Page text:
Bernoulli

Swiss family that produced many mathematicians and scientists in the 17th, 18th, and 19th centuries, in particular the brothers Jakob (1654-1705) and Johann (1667-1748).
Jakob and Johann were pioneers of Leibniz’s calculus. Jakob used calculus to study the forms of many curves arising in practical situations, and studied mathematical probability (Ars conjectandi 1713); Bernoulli numbers are named for him. Johann developed exponential calculus and contributed to many areas of applied mathematics, including the problem of a particle moving in a gravitational field. His son, Daniel (1700-1782) worked on calculus and probability, and in physics proposed Bernoulli’s principle, which states that the pressure of a moving fluid decreases the faster it flows (which explains the origin of lift on the airfoil of an aircraft’s wing). This and other work on hydrodynamics was published in Hydrodynamica 1738.

circle

perfectly round shape, the path of a point that moves so as to keep a constant distance from a fixed point (the center). Each circle has a radius (the distance from any point on the circle to the center), a circumference (the boundary of the circle), diameters (straight lines crossing the circle through the center), chords (lines joining two points on the circumference), tangents (lines that touch the circumference at one point only), sectors (regions inside the circle between two radii), and segments (regions between a chord and the circumference).
The ratio of the distance all around the circle (the circumference) to the diameter is an irrational number called p (pi), roughly equal to 3.1416. A circle of radius r and diameter d has a circumference C = pd, or C = 2pr, and an area A = pr2. The area of a circle can be shown by dividing it into very thin sectors and reassembling them to make an approximate rectangle. The proof of A = pr2 can be done only by using integral calculus.

differential calculus

branch of calculus involving applications such as the determination of maximum and minimum points and rates of change.

integral calculus

branch of mathematics using the process of integration. It is concerned with finding volumes and areas and summing infinitesimally small quantities.

integration

in mathematics, a method in calculus of determining the solutions of definite or indefinite integrals.
An example of a definite integral can be thought of as finding the area under a curve (as represented by an algebraic expression or function) between particular values of the function's variable. In practice, integral calculus provides scientists with a powerful tool for doing calculations that involve a continually varying quantity (such as determining the position at any given instant of a space rocket that is accelerating away from Earth). Its basic principles were discovered in the late 1660s independently by the German philosopher Leibniz and the British scientist Newton.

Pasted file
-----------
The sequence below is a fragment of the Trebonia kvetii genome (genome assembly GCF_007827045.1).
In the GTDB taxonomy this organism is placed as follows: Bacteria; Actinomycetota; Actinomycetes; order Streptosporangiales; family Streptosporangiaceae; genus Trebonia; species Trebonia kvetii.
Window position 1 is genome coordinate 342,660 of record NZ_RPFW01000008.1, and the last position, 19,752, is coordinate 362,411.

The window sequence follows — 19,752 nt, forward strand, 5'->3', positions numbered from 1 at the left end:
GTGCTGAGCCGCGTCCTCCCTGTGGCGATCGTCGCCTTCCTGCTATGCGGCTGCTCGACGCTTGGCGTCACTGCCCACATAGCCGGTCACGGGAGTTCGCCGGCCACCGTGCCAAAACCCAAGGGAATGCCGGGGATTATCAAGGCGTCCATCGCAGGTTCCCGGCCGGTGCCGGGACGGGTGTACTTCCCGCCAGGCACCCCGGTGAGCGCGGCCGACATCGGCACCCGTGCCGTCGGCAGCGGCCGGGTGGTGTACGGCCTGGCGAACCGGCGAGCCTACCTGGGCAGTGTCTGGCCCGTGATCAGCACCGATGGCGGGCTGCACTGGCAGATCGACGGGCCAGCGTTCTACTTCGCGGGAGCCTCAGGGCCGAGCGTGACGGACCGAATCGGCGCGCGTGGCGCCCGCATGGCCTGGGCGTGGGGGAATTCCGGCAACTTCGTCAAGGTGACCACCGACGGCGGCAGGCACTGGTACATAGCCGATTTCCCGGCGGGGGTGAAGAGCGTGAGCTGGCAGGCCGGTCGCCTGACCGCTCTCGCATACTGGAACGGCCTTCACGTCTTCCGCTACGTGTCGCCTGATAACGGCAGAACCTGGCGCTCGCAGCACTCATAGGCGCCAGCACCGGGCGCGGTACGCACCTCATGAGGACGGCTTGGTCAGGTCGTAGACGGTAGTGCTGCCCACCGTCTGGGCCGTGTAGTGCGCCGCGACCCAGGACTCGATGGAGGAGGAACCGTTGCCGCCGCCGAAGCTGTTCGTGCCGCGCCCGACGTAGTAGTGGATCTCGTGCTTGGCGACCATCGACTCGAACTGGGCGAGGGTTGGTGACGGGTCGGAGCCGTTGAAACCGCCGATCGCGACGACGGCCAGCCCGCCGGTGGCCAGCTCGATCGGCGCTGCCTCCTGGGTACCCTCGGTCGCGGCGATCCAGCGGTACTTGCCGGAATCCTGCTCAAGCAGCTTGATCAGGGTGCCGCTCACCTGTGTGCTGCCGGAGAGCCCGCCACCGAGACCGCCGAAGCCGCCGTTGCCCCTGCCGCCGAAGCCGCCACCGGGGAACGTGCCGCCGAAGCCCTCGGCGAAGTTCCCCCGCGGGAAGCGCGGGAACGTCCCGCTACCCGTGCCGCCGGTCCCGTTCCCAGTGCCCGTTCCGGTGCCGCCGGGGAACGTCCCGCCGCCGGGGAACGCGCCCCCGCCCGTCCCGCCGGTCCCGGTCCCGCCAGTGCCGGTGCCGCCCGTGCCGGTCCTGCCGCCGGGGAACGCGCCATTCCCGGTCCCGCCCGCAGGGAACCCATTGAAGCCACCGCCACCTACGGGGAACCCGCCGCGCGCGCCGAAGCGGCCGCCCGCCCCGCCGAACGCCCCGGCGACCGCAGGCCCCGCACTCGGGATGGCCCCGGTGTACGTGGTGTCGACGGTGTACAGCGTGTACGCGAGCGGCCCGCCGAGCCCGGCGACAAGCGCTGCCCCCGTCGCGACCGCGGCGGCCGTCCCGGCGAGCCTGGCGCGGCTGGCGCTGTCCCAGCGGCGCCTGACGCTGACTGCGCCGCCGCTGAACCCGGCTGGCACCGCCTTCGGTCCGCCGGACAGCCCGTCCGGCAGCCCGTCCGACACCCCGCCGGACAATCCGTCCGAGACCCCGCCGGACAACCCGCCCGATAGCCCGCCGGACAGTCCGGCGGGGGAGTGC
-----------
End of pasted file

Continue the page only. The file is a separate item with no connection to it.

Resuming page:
matric(al)

pertaining to matrix or womb.

matrix

in mathematics, a square (n × n) or rectangular (m × n) array of elements (numbers or algebraic variables). They are a means of condensing information about mathematical systems and can be used for, among other things, solving simultaneous linear equations (see simultaneous equations and transformations.
Much early matrix theory was developed by the British mathematician Arthur Cayley, although the term was coined by his contemporary James Sylvester (1814-1897).

number

symbol used in counting or measuring. In mathematics, there are various kinds of numbers. The everyday number system is the decimal (“proceeding by tens”) system, using the base ten. Real numbers include all rational numbers (integers, or whole numbers, and fractions) and irrational numbers (those not expressible as fractions). Complex numbers include the real and unreal numbers (real-number multiples of the square root of -1). The binary number system, used in computers, has two as its base. The ordinary numerals, 0, 1, 2, 3, 4, 5, 6, 7, 8, and 9, give a counting system that, in the decimal system, continues 10, 11, 12, 13, and so on. These are whole numbers (integers), with fractions represented as, for example,  1/4 ,  1/2 ,  3/4 , or as decimal fractions (0.25, 0.5, 0.75). They are also rational numbers. Irrational numbers cannot be represented in this way and require symbols, such as Ö2, p, and e. They can be expressed numerically only as the (inexact) approximations 1.414, 3.142 and 2.718 (to three places of decimals) respectively. The symbols p and e are also examples of transcendental numbers, because they (unlike Ö2) cannot be derived by solving a polynomial equation (an equation with one variable quantity) with rational coefficients (multiplying factors). Complex numbers, which include the real numbers as well as unreal numbers, take the general form a + bi, where i = Ö-1 (that is, i2 = -1), and a is the real part and bi the unreal part.
history The ancient Egyptians, Greeks, Romans, and Babylonians all evolved number systems, although none had a zero, which was introduced from India by way of Arab mathematicians in about the 6th century AD and allowed a place-value system to be devised on which the decimal system is based. Other number systems have since evolved and have found applications. For example, numbers to base two (binary numbers), using only 0 and 1, are commonly used in digital computers to represent the two-state “on” or “off” pulses of electricity. Binary numbers were first developed by German mathematician Gottfried Leibniz in the late 17th century.

polynomial

in mathematics, an algebraic expression that has one or more variables (denoted by letters). A polynomial of degree one, that is, whose highest power of x is 1, as in 2x + 1, is called a linear polynomial; 3x2 + 2x + 1 is quadratic; 4x3 + 3x2 + 2x + 1 is cubic.